Who Participates? Constituencies and Non-Party Stakeholders

WHO ATTENDS COP?

Attendance numbers at a COP vary greatly.  Normally, the range is from 3,000-10,000 people, however at key moments in the negotiation that number can jump drastically.  For example, COP21 in Paris had 28,187 official participants (parties and observers) in attendance.  This only counts those officially registered, in actuality, the numbers can be much higher, as many people attend on the sidelines and do not access the official negotiation zone.  For Paris, the overall attendance was estimated to be 40,000 people.
 

Only countries that are a party to the agreement can participate in official negotiations, all other countries and members of broader society participate as observers.  Each country that is a party to the agreement sends an official negotiation team that is often made up of many actors from the country including elected officials, government staff and key members of society, sometimes this includes youth representation (depending on the decision of the country).


There are several “Constituencies” to the UNFCCC.  These are loose groups of NGOs with diverse but clustered interests or perspectives. These groups are not parties to the agreement but may have official roles in the negotiations, such as making interventions during sessions or providing written input, called submissions, on views and information on various issues under negotiation. These include:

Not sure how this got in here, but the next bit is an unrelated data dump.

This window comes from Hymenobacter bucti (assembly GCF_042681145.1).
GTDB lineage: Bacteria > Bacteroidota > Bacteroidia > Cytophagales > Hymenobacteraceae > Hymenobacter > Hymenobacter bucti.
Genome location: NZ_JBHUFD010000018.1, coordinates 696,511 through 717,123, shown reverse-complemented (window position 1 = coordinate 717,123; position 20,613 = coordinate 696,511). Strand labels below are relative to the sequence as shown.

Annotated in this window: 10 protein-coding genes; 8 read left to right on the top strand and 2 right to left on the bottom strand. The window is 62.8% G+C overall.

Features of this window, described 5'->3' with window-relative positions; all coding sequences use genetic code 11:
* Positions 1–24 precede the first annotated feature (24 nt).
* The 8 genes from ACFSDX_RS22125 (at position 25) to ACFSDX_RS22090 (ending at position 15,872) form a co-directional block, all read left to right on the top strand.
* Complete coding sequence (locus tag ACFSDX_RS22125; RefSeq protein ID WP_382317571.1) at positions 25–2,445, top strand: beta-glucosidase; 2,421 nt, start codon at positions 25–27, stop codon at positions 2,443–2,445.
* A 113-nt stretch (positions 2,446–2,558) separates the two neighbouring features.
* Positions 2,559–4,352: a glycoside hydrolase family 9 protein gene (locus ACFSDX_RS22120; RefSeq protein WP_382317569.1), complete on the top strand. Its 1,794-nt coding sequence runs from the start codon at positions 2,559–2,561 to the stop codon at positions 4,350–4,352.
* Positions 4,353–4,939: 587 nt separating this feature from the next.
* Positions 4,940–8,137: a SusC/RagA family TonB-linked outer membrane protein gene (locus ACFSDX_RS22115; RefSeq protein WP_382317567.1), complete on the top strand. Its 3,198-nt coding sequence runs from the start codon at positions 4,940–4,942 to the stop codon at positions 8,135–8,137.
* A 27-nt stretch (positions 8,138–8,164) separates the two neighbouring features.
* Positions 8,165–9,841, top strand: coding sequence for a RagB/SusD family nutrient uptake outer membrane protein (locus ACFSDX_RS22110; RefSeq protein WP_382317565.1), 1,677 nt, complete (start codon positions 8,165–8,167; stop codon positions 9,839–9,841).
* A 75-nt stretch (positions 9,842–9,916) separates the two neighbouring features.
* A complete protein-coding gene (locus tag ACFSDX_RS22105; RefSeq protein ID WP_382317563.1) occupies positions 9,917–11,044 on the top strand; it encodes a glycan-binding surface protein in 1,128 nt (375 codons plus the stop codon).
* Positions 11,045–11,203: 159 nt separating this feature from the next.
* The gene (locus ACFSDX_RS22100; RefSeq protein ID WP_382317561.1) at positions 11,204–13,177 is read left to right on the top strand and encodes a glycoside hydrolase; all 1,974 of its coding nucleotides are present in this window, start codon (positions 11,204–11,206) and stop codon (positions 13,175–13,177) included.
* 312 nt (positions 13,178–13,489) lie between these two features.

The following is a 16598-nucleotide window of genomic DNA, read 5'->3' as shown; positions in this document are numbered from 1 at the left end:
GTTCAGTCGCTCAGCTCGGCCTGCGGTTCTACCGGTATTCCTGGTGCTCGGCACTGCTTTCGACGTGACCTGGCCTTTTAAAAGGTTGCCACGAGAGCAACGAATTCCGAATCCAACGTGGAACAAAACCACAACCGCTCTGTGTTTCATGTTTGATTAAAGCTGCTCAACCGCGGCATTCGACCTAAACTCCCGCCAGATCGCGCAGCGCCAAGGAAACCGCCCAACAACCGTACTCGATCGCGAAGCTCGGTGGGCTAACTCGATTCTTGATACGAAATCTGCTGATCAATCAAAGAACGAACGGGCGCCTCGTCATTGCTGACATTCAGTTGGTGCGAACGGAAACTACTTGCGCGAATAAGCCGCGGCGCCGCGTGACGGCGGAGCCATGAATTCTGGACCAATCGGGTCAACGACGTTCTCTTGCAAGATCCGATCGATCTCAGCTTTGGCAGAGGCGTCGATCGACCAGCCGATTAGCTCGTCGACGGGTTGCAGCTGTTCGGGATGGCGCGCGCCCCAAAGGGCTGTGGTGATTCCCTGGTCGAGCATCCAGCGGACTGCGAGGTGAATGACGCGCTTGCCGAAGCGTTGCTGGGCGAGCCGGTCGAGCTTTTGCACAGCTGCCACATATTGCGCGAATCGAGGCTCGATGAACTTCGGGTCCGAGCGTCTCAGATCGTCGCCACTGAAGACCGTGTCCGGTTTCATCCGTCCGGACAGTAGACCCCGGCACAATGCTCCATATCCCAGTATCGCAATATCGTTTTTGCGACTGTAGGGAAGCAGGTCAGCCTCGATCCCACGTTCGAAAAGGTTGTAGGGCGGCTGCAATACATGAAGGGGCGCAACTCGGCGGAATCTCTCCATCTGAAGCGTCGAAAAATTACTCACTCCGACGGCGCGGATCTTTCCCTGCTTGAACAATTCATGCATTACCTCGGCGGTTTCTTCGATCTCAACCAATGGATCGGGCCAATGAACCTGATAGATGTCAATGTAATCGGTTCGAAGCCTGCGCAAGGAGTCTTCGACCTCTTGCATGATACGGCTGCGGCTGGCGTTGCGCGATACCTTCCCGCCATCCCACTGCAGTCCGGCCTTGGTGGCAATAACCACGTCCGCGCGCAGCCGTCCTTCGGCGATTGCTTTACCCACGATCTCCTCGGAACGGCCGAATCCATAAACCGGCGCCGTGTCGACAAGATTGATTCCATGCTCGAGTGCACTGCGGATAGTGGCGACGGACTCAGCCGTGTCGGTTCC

• BINGO - Business and Industry NGOs

  • ENGO - Environmental NGOs

  • Farmers - Farmers and agriculture NGOs

  • IPO - Indigenous peoples organizations

  • LGMA - Local government and municipal authorities

  • RINGO - Research and independent NGOs

  • TUNGO - Trade union NGOs

  • WGC - Women and gender constituency

  • YOUNGO - Youth NGOs


In addition, the UNFCCC secretariat also recognizes the following groups as informal NGO groups:
 

  • Faith Based Organizations (FBOs)

  • Education and Capacity Building and Outreach NGOs (ECONGO)

  • Parliamentarians


To learn more about the constituencies visit the UNFCCC site here.

SOURCES